The only real hitches for the UKPCGC finals were all to do with Actua Soccer 3. Most players wanted to use one of the Sidewinder gamepads, but unfortunately The Playing Fields only had three of them between six competitors. Everyone had to use the tilt pads instead to avoid giving any player an unfair advantage.

This didn't stop the complaints though - at least one player claimed to have lost a game (which came down to a single goal difference at the final whistle) because his thumb had become so cramped using the tilt pad that it had seized up and slipped off at the crucial moment.

In the end it didn't matter though, because the Actua Soccer fixtures were all unceremoniously ditched, and all teams were given full points.

Actual Sucker

Why? Because Actua Soccer 3 is a buggy heap of shit (that's a technical term). The game crashed frequently throughout the morning, forcing games to be rescheduled and replayed. Even worse, there seemed to be some sort of synching problem with the net code.

Two players would enter a game together, and pausing one game would halt the other as expected. But what the two players saw was completely different. In one game I heard about, one player was scoring a goal while the person he was supposedly playing against was taking a corner. The final scores didn't match up either - in one game both players won by several goals to nil. Clearly this wasn't going to work, so the game was abandoned.

They Think It's All Over

And this wasn't the first time that AS3 had caused problems for the UKPCGC. During the qualifiers players had played against the computer AI rather than other human players (which is why the net code problems hadn't been spotted before).

Unfortunately there's a serious bug in AS3's AI, and if you take the ball to the right spot on the edge of your opponent's goal area and kick the ball to the left goal post the goal keeper will never save it. One player racked up a rather ridiculous 109 (!) goals in just 15 minutes by expoiting this bug during the qualifiers.

All in all, AS3 proved to be a bit of a farce. It's a shame the UKPCGC didn't find these problems beforehand, but there wasn't much they could do about it once the problems did appear, and other than that the finals ran remarkably smoothly.

The driving section of the UKPCGC finals was made up of two races on each of the two games - "Need for Speed : Road Challenge" and "Midtown Madness".

The first race on each game clashed with some of the strategy games and I missed them, but the final two races were both dramatic and decided the outcome of the competition...

The second NSF race took place on Snowy Ridge, an icy circuit up in the mountains.

The start was chaotic, with most of the players involved in at least one crash or spin, but as the field began to spread out it was Madkez (HC) who had the early lead. Meanwhile Chappy (DS) was taking up the rear of the field and losing ground rapidly.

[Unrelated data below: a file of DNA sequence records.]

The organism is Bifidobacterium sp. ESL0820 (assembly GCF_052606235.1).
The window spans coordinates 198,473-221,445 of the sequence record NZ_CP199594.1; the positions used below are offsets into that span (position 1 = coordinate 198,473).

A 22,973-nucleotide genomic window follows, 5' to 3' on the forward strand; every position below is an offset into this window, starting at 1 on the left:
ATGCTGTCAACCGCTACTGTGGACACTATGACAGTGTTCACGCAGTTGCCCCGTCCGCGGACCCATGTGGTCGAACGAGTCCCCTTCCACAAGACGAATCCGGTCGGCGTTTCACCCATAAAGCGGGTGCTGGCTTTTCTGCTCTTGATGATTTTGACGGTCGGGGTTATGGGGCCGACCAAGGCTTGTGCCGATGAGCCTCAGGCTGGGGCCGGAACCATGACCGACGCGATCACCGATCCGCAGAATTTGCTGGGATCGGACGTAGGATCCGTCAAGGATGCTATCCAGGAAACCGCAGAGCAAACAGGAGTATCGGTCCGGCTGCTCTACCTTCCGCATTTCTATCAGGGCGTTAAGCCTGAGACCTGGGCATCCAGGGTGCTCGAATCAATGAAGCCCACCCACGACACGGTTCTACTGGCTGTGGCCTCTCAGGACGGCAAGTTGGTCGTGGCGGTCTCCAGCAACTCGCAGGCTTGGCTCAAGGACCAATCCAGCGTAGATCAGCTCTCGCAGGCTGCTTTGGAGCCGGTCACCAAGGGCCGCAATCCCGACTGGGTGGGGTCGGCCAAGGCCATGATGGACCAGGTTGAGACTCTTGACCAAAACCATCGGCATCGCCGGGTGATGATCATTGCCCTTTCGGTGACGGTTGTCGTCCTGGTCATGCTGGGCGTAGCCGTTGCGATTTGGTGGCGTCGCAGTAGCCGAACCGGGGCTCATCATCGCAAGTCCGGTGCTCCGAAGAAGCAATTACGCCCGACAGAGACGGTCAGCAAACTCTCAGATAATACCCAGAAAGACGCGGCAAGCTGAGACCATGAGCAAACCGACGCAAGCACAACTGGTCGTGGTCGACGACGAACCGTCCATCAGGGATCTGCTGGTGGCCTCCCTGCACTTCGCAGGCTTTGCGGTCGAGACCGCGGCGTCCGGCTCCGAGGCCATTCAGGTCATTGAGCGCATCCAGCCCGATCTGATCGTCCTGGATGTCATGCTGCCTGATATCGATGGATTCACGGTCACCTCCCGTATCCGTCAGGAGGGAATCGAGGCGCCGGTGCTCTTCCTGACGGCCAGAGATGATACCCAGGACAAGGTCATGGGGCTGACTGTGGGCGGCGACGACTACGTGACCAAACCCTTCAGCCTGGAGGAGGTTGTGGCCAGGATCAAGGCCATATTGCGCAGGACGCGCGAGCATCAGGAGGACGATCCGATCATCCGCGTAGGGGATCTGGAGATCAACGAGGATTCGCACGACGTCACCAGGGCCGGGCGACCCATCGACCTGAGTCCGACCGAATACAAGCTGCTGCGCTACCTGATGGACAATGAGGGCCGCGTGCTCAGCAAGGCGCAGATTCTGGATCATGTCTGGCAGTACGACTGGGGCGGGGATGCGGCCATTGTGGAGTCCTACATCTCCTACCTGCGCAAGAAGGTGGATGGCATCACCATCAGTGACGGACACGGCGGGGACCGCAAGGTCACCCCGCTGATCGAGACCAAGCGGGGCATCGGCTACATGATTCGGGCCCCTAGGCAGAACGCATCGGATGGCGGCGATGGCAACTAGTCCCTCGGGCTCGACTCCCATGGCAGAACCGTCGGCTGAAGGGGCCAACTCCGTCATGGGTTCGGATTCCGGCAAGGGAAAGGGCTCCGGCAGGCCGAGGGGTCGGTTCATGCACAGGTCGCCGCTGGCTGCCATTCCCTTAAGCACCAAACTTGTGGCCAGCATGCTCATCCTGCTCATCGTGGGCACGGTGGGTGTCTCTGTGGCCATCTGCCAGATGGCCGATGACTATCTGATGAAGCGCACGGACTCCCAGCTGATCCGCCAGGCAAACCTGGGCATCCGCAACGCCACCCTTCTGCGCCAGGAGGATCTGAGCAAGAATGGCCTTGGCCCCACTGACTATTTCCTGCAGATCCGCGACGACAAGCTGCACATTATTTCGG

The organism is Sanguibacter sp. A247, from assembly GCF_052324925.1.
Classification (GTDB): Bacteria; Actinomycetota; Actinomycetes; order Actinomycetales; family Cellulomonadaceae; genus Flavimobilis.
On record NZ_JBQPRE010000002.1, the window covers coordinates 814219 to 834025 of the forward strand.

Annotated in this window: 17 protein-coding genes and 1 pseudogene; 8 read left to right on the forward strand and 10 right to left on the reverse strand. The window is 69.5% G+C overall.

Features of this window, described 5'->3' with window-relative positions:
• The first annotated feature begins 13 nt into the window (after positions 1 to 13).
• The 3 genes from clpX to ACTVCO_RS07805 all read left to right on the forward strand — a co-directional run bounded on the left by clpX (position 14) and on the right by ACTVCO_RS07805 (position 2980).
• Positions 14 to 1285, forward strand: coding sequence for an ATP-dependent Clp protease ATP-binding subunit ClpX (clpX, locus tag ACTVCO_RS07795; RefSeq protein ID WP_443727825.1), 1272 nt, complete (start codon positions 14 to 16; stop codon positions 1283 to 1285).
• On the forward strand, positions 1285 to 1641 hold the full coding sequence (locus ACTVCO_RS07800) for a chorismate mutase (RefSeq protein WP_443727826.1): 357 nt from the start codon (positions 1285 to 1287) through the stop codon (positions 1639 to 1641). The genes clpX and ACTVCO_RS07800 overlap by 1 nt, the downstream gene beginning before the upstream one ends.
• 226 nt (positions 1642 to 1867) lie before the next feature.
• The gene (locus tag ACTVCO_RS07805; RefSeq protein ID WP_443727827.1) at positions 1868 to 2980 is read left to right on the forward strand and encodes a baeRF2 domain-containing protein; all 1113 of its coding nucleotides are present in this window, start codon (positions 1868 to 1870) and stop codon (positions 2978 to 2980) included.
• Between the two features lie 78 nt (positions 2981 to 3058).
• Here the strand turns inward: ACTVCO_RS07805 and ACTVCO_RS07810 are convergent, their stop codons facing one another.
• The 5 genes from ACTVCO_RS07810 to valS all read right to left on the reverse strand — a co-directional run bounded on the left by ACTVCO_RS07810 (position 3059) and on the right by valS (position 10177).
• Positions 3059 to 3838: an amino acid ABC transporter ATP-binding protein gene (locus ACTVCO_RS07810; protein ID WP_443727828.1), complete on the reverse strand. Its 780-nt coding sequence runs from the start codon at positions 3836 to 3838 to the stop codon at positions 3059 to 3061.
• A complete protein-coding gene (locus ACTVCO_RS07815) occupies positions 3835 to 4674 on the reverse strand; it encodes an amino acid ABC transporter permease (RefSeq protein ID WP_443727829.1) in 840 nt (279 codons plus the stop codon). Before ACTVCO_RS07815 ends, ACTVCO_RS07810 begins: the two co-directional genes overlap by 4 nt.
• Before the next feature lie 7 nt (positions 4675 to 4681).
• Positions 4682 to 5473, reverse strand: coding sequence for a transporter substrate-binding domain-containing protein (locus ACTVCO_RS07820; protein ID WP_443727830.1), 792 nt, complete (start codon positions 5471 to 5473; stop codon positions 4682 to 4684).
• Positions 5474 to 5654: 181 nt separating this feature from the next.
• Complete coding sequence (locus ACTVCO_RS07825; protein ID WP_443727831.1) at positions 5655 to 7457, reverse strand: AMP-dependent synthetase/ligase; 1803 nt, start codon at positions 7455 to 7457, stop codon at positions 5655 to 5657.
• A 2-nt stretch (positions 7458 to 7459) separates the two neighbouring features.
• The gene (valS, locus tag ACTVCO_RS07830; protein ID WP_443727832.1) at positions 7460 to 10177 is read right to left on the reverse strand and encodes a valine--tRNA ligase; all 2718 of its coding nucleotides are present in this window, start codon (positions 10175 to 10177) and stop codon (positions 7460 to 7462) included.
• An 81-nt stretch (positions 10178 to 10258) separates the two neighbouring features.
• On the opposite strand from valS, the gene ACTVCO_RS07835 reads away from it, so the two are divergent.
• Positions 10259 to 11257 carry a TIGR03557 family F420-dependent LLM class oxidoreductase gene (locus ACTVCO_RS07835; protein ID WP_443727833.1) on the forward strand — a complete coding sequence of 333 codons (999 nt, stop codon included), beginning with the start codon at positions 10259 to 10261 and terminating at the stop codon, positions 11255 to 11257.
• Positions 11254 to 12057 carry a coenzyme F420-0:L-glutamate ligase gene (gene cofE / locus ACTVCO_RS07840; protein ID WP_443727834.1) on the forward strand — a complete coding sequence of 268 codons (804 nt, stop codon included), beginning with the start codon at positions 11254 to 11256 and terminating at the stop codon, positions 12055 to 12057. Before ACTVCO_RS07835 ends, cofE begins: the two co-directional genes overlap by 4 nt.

Madkez didn't hold the lead for long though, as Smile (SO) made a charge at the end of the first lap. Ramah (In) moved up into third place and closed in on Madkez on the second lap, the pair battling all the way round the circuit. This gave Smile the chance to pull out a ten second lead by the end of the second lap.

As they started the third lap, both Madkez and Ramah crashed off the circuit and Garr (BB) sneaked through into second, only to skid off the track. But then Ramah managed to roll his car right over on to its roof, dropping back to fourth place.

Ramah made a strong recovery in the final lap though, and when both Madkez and Garr lost control and crashed near the end of the lap, he was there to pick up the pieces and take second place.

Smile had won the race convincingly, with Ramah second, Madkez third, Garr fourth, Chris (Un) fifth and Chappy half a minute behind in last place...

Next up was Midtown Madness, with a grueling seven lap race through Tunnel Turner.

Ramah, who was aiming to seal the UKPCGC title for Inept, had a terrible start, spinning in the very first tunnel to end up in fifth. By the end of the first lap he had managed to pull back to fourth, thanks to some rather drastic shortcuts between checkpoints.

Lap two saw Ramah make third and start to chase down Tyco (HC) and Slap (DS), who were fighting for the lead. Then as they started into lap three, Slap dropped off the circuit somewhere, and Tyco span to give Ramah the lead. He soon pulled out a big lead, and was dominating the race by the end of the fourth lap.

Meanwhile, further down the field Garr (BB) and Smile (SO) were fighting over fourth, until Garr's car crashed into the barrier, losing three wheels and earning him a five second penalty.

Chodak (Un) had made his way up to second, but as he went into lap six he lost control of the car and crashed, letting Slap scramble through ahead of him. Slap had impressive pace, and was beginning to close in on Ramah until he span going into lap seven.

Ramah was still in sight though .. just. As they neared the end of the final lap, it seemed hopeless for Slap. Only a miracle could give him the win now.

And then it happened. Going into the final straight, within sight of the finish line, Ramah spun! The audience roared, but then Slap came round the corner and piled straight into Ramah, earning himself a five second penalty as his car disintegrated around him.